and are not shrinking their responsibilities. As a result, the work process becomes more
Finally, functional structures give managers greater control of organizational activities.
Managers at SCC use a number of strategic control systems to monitor and coordinate
organizational activities at three levels in the organization: the corporate, functional and
individual levels. The following table shows the various types of control systems used by SCC
Financial Controls Stock Price / ROI / Operational Audits /
Financial Statement Audits
Output Controls Functional goals (See Appendix)
Behavior Budget / Rules & Procedures
Organizational Culture SCC’s culture is transmitted through its
code of ethics, which states acceptable -
behavior, and disciplinary actions in cases
of violations. Also, culture is transmitted
through its reward system. (See Appendix)
SAUDI CEMENT’S GENERI C STRATEGY
Currently, Saudi Cement Company pursues a cost-leadership strategy to outperform
competitors by doing its utmost to produce cement at a cost lower than its competitors. Two
advantages accrue from pursing this strategy. First, this allows SCC to make higher profits than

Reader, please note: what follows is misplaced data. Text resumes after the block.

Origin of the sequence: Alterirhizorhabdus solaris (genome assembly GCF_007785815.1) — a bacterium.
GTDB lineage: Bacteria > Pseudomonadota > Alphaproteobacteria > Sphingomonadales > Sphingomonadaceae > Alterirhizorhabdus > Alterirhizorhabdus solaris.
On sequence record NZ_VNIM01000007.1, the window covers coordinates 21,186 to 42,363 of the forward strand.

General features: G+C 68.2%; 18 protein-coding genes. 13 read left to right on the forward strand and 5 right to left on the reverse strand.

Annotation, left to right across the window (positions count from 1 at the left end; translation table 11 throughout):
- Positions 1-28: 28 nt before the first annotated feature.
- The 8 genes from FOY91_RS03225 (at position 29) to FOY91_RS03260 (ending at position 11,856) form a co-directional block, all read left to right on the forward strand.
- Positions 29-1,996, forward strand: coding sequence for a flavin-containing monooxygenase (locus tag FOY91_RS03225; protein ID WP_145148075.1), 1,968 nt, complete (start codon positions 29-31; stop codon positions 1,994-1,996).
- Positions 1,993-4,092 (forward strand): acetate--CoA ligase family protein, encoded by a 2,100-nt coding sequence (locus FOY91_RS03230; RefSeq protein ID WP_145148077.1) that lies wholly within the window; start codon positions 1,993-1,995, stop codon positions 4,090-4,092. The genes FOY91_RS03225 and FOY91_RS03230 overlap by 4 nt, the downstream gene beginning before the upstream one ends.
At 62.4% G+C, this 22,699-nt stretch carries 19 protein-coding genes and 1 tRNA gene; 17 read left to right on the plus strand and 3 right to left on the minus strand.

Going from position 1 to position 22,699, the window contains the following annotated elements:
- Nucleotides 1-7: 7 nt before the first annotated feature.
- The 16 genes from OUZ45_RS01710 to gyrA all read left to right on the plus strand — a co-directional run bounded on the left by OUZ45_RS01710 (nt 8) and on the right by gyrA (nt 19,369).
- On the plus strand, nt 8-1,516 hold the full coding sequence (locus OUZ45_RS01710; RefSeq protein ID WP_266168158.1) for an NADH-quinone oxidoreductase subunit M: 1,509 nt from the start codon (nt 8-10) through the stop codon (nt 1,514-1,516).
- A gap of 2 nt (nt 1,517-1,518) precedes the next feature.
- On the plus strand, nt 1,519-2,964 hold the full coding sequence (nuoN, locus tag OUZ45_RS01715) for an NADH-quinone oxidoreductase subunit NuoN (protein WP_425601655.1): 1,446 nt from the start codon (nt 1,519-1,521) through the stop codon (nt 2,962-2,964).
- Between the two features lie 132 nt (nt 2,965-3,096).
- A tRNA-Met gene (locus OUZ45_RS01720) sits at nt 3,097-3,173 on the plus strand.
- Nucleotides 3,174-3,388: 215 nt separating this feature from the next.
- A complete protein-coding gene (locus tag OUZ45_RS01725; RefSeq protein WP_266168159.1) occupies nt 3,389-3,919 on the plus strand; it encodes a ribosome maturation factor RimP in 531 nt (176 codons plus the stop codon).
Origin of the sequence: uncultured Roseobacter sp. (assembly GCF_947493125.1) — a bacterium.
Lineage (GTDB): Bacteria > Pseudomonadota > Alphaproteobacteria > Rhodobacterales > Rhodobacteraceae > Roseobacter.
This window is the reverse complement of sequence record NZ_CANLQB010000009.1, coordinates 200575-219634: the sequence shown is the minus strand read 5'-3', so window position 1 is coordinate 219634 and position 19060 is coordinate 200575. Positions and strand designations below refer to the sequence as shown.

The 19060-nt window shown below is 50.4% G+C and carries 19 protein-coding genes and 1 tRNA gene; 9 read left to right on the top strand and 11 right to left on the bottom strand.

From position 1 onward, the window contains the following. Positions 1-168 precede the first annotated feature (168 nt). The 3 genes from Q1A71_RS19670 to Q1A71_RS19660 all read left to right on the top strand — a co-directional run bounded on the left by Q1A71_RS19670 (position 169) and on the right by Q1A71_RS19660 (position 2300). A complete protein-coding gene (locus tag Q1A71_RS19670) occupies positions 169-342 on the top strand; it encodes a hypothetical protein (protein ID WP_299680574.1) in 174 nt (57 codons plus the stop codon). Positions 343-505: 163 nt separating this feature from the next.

its competitors, because of its lower costs. Second, if rivalry within the industry increases and
other cement companies start to compete on price, SCC will be able to withstand competition
better than the other cement companies because, again, of its lower costs. For these reasons,
SCC is likely to earn above-average profits.
SCC has chosen a low level of product differentiation, by producing only three types of cement.
Differentiation is expensive; if the Company expends its resources to make its products unique,
then its costs rise.
Moreover, SCC has, partially, avoided the different market segments (Pre-cast factories, Block
factories, etc...). The reason for SCC making this choice is that developing a line of products
tailored to the needs of different market segments is an expensive proposition.
Consistent with its cost-leadership strategy, a technical team from SCC “represented by all
departments” together with the International Consulting Firm “Accenture” completed a study on
the performance of SCC’s activities in 2002. The team identified many opportunities where
improvements with considerable cost reductions could be achieved.
Since then, SCC started implementing a considerable number of these opportunities for
improvements and realized part of the benefits which reflected positively on 2003 results. The
next three years where benefits are expected to be realized as planned are also promising.
Some of the threats facing Saudi Cement Company include:
a. Imports being dumped on the Saudi Arabian market at artificially low prices